Australian Dogs Have Been Getting Stoned From Eating Too Much Human Poop

Oh you WISH this was how they were getting it. Image: tong patong/Shutterstock.com

Pet owners in Australia have unwittingly been getting their dogs high on cannabis – but probably not in the way you'd expect.

According to a report published this week in the Australian Veterinary Journal, several dogs in Melbourne have gotten stoned after developing a taste for human poop.

As anybody who has a dog knows, your average canine is less “four-legged friend” and more “combination dishwasher, vacuum cleaner, and competitive eater.” Even the goodest of boys can have a hard time stopping themselves from scarfing down pretty much anything they see – whether that’s a tasty snack you foolishly took your eye off for a second, or, you know … 43.5 socks and $1.29 in change.

In fact, dogs are such gluttons that thousands end up in the animal hospital each year with suspected poisonings (pro tip: keep your medications locked away and check your garden.) And for a handful of those poorly pooches, the culprit is rather scandalous: they’re stoned.

Now, generally when we hear about pets getting high on their owner’s supply, we think of edibles – like Rusty, the 1.4-kilogram (3-pound) chihuahua who managed to eat a whole pot brownie. And it’s true that as cannabis becomes more and more widely legalized, some veterinarians have reported an uptick in stoned pet cases.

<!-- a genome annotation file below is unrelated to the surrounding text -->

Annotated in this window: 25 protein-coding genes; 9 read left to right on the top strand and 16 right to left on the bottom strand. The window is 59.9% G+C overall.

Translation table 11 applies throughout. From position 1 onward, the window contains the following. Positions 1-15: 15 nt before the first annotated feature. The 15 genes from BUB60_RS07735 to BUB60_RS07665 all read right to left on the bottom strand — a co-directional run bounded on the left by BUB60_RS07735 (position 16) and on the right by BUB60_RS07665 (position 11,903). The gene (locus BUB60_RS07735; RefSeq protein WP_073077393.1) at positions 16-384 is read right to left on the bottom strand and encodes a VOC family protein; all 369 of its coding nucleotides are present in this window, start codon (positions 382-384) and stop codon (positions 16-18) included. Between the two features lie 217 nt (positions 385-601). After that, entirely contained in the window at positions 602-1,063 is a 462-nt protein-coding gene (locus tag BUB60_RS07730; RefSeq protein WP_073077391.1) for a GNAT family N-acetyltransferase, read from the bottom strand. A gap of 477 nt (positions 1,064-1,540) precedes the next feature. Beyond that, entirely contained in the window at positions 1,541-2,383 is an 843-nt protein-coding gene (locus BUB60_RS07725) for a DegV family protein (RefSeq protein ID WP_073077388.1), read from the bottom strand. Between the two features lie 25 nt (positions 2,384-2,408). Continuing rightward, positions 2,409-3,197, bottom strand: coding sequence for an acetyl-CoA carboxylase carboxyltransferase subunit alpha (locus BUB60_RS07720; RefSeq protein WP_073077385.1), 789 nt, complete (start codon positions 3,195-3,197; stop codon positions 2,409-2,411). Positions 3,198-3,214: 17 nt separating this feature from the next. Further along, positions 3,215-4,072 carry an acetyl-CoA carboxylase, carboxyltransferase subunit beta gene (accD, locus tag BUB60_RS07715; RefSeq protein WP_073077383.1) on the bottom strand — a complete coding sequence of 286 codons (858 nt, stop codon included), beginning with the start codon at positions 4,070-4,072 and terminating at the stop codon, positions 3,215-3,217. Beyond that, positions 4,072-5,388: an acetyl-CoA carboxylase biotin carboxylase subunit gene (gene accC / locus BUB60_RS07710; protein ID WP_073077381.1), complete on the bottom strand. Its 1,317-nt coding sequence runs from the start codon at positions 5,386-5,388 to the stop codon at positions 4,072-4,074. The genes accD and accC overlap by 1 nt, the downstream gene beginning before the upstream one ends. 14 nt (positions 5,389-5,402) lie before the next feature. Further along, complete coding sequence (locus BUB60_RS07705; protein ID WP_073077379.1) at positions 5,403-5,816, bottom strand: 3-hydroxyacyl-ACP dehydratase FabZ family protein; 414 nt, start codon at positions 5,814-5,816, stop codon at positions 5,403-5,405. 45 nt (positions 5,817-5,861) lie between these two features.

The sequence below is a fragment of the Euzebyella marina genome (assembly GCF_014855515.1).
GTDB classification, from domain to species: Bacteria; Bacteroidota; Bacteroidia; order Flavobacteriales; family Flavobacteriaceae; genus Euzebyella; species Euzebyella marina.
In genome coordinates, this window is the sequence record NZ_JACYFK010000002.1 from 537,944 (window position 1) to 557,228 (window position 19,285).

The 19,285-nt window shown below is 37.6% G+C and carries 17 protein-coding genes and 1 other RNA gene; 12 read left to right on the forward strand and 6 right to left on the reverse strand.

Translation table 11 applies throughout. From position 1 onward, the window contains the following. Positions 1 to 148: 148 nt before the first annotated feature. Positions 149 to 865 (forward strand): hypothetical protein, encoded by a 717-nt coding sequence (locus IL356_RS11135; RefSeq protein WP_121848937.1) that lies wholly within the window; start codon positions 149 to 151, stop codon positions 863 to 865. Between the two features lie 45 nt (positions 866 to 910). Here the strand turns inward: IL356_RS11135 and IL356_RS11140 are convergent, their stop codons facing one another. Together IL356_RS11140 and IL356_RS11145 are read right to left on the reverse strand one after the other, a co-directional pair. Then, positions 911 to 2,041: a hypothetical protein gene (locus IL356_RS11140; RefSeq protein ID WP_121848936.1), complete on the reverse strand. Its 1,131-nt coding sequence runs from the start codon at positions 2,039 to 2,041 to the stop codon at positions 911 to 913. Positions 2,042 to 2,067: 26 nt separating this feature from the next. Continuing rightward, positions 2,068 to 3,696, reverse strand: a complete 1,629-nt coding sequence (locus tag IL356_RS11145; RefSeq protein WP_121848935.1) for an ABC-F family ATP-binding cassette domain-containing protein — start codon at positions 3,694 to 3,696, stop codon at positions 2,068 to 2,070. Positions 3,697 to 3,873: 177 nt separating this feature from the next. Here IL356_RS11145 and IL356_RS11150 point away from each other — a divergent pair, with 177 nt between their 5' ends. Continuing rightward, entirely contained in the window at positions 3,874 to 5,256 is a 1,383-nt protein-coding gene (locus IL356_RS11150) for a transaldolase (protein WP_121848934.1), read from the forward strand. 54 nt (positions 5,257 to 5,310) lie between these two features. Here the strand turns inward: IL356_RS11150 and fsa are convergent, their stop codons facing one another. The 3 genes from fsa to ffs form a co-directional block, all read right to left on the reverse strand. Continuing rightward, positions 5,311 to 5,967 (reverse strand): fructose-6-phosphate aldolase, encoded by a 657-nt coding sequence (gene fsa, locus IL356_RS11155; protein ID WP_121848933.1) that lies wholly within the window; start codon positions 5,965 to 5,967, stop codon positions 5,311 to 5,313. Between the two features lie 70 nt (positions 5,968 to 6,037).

“Dogs used to kind of chew on the stash growing in the basement. Now they’re finding a big bag of gummy bears,” veterinarian Heidi Houchen told the Washington Post back in 2016. “Dogs are Hoovers. Dogs are the rock eaters.”

But compared to what’s been getting the dogs down under stoned, gummy bears would be a step up. Heck, rocks would be a step up.

“This retrospective case series describes a novel and unexpected source for marijuana toxicosis in dogs; suspected ingestion of human feces containing … [THC],” says the case report. “Medical records from four, 24-hour veterinary emergency hospitals in Melbourne, Australia, were reviewed and 15 dogs met the criteria for inclusion in this case series.”

If you’re worried your dog is doing drugs, the case report helpfully describes what symptoms to look for: ataxia, mydriasis, hyperesthesia, urinary incontinence, and stupor. In non-medical terms, those are going to sound fairly familiar to those more stoner-adjacent of our readers – they are, in order: being unsteady on your feet, dilated pupils, increased sensitivity, peeing more, and falling asleep.

While the idea of a pup getting stoned from eating poop might seem amusing – and rest assured, the dogs in the case report all survived their ordeal – it can be quite traumatic for the lil guys, causing vomiting, heart problems, and even seizures. The dogs in the report all ingested the spiked feces while out in places like the park or walking trails, and the case report highlights the need for dog owners to be vigilant over their pets’ eating habits, even if they don’t use cannabis themselves.

“Ingestion of human feces containing THC may lead to marijuana toxicosis in dogs,” the report cautions. “Veterinary staff and owners should be attentive in regard to using appropriate hygiene measures when managing these dogs.”

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